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Raspberry Pi in Schools

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Raspberry Pi in Schools

 

 

 

Statistics suggest there are too few UK school children studying the core STEM  (Science, Technology, Engineering and Maths) subjects and too few school leavers studying STEM subjects at university. All of which means too few graduates are attracted to industry.
"The idea behind the Raspberry Pi came from concern about the year-on-year decline in the numbers, and skills levels, of A Level students applying to read Computer Science in each academic year," said Eben Upton, Executive Director of the Raspberry Pi Foundation.

Have you heard of the Raspberry Pi?

Not the dessert, but rather a small computer that’s been on the market just over a year.  A Raspberry Pi is about the size of a credit card – and it’s green, not red, as you might expect because of its name. It actually looks like a small circuit board.

The lack of frills – such as a casing, make it cheap – about £28, yet it operates as do some larger computers.  It has ports and interfaces so that you can hook it up to a computer monitor or TV, so that you can hook it up to the network and add a keybord and a mouse.  And that's just for starters!

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In less than a year on the market, the UK's Raspberry Pi Foundation has sold more than 1 million units of its affordable credit card-size computer, the Raspberry Pi.

Produced in Cambridge, the explicit aim of the Raspberry Pi is to re-popularise programming in the UK in the way that the Sinclair Spectrum and BBC Micro did in the 1980s. The initial production run of 10,000 units sold out in minutes as early adopters fought to get themselves a piece of the Pi.  Geek demand is clearly extremely high, but are mainstream schools really equipped to make effective use of this opportunity? Is the arrival of a box of printed circuit boards really going to make a difference?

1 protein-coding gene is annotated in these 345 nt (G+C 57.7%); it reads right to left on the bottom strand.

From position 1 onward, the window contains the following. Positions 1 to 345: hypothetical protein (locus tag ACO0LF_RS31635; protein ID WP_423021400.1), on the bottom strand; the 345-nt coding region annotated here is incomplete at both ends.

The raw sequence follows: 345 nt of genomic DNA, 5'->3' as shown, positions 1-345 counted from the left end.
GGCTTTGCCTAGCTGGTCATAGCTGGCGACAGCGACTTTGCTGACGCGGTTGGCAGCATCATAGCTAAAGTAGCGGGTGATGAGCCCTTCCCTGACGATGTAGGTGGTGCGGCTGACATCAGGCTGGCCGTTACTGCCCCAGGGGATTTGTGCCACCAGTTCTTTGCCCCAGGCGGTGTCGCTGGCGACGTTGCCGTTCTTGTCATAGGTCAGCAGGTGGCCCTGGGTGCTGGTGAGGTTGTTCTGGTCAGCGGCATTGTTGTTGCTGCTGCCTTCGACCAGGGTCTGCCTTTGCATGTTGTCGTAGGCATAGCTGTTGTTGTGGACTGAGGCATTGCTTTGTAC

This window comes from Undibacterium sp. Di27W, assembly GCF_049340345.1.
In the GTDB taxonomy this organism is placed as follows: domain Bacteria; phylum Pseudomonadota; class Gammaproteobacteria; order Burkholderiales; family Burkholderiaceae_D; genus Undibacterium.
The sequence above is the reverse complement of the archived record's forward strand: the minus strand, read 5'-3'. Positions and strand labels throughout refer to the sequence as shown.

But how might it fit into the School Curriculum?  And Why?

Statistics suggest there are too few UK school children studying the core STEM  (Science, Technology, Engineering and Maths) subjects and too few school leavers studying STEM subjects at university. All of which means too few graduates are attracted to industry."The idea behind the Raspberry Pi came from concern about the year-on-year decline in the numbers, and skills levels, of A Level students applying to read Computer Science in each academic year," said Eben Upton, Executive Director of the Raspberry Pi Foundation.

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There are concerns current information and communications technology (ICT) teaching is inadequate preparation for the future jobs in technology.

All children should learn computer science at primary school, a major software corporation has urged.  A lack of computing in schools put the UK's position as a world leader in computer gaming at risk, said Microsoft UK's director of education.  Steve Beswick was speaking on the eve of the BETT show for educational technology in London.  The Department of Education welcomed the teaching of computer coding, which it said was educationally "vital".  In England the government has scrapped information technology lessons, with a new computing curriculum due next year.